The Power of Perspectives

The Canadian Bar Association

Stuart Hoegner

Clarifying ‘de-risking’ and what it means for Bitcoin

November 12 2014 12 November 2014

It’s a sign of the times: major financial institutions have ended relationships with clients because of perceived money laundering risks and worries about regulatory scrutiny.

But this practice, known as de-risking, has raised concerns, including from the Financial Action Task Force (FATF), that it is too blunt an instrument in following a risk-based approach.

On October 23rd, the FATF, the inter-governmental body set up to fight money laundering, issued a short bulletin clarifying its risk-based approach and locating it in the move to ‘de-risk.’ (Thanks to FATF Watch and Marc Hochstein of American Banker for bringing this to my attention.) The bulletin is instructive and shows that the FATF, at least, understands the risks associated with excluding whole categories of persons from the financial system. It should give ammunition to those in the cryptocurrency space—including those in bitcoin—that have been trying to work with banks for some time. Unfortunately, whether the bulletin will have much effect on the behaviour of global banks is open to some question.


The FATF is an inter-governmental body established in 1989 in response to growing concerns about global money laundering. The FATF also now addresses terrorist financing. It sets standards and promotes measures to combat threats to the global financial system. As part of its mandate, it also works with international stakeholders to identify national-level anti-money laundering (AML) and counter-terrorist financing (CFT) vulnerabilities. The FATF’s 40 Recommendations on money laundering and terrorist financing have been called the accepted international standard for AML principles and procedures.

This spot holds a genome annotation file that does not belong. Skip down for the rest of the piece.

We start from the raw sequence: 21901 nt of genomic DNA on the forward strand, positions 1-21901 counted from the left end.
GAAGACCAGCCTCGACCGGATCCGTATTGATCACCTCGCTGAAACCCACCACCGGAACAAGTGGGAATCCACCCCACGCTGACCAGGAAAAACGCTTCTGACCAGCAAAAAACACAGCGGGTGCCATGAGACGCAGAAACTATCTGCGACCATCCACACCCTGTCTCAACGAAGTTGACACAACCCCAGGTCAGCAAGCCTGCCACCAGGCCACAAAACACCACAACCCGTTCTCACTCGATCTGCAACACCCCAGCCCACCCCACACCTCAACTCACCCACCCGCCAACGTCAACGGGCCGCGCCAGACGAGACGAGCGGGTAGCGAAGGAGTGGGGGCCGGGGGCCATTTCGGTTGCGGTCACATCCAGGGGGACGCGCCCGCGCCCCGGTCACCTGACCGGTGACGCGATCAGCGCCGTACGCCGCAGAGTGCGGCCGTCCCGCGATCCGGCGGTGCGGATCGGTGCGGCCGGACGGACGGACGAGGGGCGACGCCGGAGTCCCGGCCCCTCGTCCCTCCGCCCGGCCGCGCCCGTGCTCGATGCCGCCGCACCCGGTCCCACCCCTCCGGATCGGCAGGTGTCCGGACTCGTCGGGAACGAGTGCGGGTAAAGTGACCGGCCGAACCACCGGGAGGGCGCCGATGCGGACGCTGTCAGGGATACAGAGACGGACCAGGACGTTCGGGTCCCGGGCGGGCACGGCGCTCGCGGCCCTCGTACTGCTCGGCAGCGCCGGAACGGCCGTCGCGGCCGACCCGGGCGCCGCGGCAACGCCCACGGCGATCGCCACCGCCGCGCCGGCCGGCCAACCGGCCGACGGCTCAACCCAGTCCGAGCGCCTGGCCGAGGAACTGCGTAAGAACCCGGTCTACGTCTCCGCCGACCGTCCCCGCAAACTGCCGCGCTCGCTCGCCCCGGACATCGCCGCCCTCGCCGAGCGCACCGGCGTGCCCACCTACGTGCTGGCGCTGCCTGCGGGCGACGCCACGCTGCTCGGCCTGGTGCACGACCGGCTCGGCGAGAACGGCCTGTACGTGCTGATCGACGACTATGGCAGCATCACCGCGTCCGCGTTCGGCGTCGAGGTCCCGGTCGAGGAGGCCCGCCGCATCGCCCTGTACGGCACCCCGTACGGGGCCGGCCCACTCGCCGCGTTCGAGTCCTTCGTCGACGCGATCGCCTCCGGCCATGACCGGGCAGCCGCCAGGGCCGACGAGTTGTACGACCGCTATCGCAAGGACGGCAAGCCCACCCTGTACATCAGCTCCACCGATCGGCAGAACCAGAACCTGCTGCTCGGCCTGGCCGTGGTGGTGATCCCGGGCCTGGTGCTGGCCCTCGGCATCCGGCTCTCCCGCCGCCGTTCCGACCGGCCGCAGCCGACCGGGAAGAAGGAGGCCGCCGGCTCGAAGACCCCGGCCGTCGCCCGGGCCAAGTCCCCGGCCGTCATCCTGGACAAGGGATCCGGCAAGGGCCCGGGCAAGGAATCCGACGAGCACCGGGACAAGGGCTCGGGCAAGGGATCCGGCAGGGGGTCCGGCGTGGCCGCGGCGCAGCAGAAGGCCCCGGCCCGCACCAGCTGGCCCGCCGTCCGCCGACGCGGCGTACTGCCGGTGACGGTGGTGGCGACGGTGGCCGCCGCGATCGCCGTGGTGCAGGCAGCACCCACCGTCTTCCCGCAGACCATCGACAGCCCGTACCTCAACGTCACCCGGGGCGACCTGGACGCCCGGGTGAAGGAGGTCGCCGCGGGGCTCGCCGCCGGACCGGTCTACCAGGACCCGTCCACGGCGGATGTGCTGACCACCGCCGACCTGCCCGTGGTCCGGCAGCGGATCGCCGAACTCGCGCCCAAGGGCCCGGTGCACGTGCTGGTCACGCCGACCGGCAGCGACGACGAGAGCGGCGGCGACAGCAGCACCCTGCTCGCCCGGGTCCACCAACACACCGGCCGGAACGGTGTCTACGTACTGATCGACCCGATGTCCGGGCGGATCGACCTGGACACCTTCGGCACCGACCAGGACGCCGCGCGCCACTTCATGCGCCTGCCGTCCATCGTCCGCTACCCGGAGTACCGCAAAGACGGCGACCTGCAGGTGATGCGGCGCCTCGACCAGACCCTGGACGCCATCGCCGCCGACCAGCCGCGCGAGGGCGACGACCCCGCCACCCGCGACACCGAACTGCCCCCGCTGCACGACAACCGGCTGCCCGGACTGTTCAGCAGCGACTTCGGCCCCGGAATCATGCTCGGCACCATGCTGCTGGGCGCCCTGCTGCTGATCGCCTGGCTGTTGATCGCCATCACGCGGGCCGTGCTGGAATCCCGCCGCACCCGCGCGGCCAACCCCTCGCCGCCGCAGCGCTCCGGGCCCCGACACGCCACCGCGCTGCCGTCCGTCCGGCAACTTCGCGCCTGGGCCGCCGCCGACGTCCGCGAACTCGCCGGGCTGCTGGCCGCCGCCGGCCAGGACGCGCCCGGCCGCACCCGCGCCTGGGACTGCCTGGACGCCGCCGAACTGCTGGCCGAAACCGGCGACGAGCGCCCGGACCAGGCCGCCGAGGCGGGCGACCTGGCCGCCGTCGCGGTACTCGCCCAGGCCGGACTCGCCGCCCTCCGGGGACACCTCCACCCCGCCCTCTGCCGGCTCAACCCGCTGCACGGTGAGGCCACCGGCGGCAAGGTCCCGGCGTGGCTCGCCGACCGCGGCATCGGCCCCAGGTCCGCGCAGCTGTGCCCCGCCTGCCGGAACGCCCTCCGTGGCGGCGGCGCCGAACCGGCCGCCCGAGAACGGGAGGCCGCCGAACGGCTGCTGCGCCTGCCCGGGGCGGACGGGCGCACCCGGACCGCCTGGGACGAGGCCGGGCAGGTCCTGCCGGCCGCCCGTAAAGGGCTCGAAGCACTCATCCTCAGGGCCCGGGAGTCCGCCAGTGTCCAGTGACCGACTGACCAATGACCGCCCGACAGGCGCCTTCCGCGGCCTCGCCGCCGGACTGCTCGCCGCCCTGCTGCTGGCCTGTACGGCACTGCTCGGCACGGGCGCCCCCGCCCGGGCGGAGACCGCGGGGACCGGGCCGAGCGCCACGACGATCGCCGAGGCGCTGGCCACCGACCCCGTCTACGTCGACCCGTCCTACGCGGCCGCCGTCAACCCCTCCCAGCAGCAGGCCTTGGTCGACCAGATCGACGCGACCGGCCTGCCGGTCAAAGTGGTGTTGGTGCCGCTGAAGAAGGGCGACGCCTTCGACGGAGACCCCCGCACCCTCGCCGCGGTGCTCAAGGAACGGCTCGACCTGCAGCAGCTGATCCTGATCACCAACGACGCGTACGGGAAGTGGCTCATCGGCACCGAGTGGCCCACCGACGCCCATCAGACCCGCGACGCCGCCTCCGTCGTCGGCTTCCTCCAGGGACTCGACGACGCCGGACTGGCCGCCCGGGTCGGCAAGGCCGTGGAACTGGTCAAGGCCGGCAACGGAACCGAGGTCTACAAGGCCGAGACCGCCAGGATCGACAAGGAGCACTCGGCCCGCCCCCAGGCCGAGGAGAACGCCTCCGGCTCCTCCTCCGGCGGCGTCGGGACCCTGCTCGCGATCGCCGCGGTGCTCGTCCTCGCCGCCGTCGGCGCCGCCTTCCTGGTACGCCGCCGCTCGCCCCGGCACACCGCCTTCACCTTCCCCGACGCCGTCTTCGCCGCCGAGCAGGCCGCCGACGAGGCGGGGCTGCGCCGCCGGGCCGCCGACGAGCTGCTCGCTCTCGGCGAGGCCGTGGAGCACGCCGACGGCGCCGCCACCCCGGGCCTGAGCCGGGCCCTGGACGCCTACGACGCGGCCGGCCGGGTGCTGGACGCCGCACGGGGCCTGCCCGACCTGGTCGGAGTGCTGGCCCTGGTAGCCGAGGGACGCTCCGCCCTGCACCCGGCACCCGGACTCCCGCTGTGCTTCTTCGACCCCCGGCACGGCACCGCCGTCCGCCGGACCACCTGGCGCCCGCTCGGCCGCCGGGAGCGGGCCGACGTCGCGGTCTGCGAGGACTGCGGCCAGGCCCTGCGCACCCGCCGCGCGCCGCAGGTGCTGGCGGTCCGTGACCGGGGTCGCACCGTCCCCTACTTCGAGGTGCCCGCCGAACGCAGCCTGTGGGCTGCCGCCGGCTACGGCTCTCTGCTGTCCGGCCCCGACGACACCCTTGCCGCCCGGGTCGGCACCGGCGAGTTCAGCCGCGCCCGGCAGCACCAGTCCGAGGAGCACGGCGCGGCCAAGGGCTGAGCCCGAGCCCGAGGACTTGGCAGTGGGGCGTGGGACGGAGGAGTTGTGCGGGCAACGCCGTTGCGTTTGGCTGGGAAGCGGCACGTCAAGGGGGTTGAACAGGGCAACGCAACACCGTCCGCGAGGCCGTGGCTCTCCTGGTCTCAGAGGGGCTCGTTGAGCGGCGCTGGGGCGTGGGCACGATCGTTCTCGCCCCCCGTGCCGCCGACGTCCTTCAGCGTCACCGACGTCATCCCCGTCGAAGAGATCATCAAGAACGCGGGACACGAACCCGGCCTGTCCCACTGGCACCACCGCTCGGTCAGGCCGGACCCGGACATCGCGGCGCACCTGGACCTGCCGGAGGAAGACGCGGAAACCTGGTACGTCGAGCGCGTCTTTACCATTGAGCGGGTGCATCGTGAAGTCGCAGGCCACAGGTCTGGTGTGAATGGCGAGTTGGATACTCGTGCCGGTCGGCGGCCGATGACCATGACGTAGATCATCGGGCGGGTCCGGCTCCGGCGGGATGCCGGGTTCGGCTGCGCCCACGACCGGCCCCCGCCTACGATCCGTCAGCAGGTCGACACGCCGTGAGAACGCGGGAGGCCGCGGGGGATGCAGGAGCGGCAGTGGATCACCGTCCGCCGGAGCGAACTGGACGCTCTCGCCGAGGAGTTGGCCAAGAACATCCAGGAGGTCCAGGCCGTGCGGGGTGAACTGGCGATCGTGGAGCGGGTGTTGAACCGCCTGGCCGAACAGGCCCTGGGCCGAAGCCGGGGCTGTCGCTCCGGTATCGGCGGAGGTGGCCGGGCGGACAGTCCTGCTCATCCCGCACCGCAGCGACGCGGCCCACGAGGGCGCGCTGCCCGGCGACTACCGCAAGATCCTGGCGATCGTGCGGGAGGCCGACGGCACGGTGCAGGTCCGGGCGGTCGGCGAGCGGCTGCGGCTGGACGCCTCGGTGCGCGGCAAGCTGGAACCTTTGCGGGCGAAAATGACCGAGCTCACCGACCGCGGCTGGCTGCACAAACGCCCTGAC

Front and centre is the first of 40 recommendations, the so-called risk-based approach. Countries should identify and assess money laundering and terrorist financing risks and take action designed to mitigate those risks. They should also require financial institutions and what are called “designated non-financial businesses and professions” to identify and assess those risks and to take action to mitigate them. The risk-based approach is then given specific voice through other recommendations, for example, the different ways of gathering customer due diligence in recommendation ten.


Enter the concept of de-risking. According to the FATF, “de-risking refers to the phenomenon of financial institutions terminating or restricting business relationships with clients or categories of clients to avoid, rather than manage, risk in line with the FATF’s risk-based approach.” The FATF says that the 40 recommendations require financial institutions to end relationships with customers on a case-by-case basis only: “What is not in line with the FATF standards is the wholesale cutting loose of entire classes of customer, without taking into account, seriously and comprehensively, their level of risk or risk mitigation measures for individual customers within a particular sector.”

In other words, financial institutions (and others) are not supposed to blacklist entire industries, which are legal, and categories of customers. They are supposed to assess each customer on its merits and the risk associated with that customer. The FATF commented on the dangers of de-risking entire groups in the bulletin. Conceptually, the FATF says that this misstates the AML–CFT standard. Wholesale de-risking can introduce opacity and risk into the global financial system—the opposite of what the 40 Recommendations are designed to achieve. On a practical level, it can force customers into “unregulated channels” where AML and CFT protocols are weak and can undercut financial inclusion.

What does the bulletin mean?